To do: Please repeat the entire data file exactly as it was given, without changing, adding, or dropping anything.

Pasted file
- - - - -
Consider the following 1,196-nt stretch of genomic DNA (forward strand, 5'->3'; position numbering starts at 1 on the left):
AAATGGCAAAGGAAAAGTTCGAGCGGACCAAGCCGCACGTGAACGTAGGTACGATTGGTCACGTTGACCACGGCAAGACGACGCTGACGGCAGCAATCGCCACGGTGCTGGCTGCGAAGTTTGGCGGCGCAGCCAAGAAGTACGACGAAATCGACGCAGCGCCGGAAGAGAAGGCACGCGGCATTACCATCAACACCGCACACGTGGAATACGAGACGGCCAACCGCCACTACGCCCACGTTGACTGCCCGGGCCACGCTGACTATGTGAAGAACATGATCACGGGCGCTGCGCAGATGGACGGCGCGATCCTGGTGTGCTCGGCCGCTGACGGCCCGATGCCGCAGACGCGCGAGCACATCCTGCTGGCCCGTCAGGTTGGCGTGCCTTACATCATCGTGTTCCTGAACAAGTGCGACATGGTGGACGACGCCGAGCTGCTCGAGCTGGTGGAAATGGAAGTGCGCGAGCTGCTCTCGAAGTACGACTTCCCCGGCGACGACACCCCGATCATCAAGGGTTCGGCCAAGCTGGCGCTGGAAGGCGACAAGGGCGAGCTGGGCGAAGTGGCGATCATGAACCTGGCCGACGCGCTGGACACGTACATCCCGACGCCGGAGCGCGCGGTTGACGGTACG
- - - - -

Consider the following 1,196-nt stretch of genomic DNA (forward strand, 5'->3'; position numbering starts at 1 on the left):
AAATGGCAAAGGAAAAGTTCGAGCGGACCAAGCCGCACGTGAACGTAGGTACGATTGGTCACGTTGACCACGGCAAGACGACGCTGACGGCAGCAATCGCCACGGTGCTGGCTGCGAAGTTTGGCGGCGCAGCCAAGAAGTACGACGAAATCGACGCAGCGCCGGAAGAGAAGGCACGCGGCATTACCATCAACACCGCACACGTGGAATACGAGACGGCCAACCGCCACTACGCCCACGTTGACTGCCCGGGCCACGCTGACTATGTGAAGAACATGATCACGGGCGCTGCGCAGATGGACGGCGCGATCCTGGTGTGCTCGGCCGCTGACGGCCCGATGCCGCAGACGCGCGAGCACATCCTGCTGGCCCGTCAGGTTGGCGTGCCTTACATCATCGTGTTCCTGAACAAGTGCGACATGGTGGACGACGCCGAGCTGCTCGAGCTGGTGGAAATGGAAGTGCGCGAGCTGCTCTCGAAGTACGACTTCCCCGGCGACGACACCCCGATCATCAAGGGTTCGGCCAAGCTGGCGCTGGAAGGCGACAAGGGCGAGCTGGGCGAAGTGGCGATCATGAACCTGGCCGACGCGCTGGACACGTACATCCCGACGCCGGAGCGCGCGGTTGACGGTACG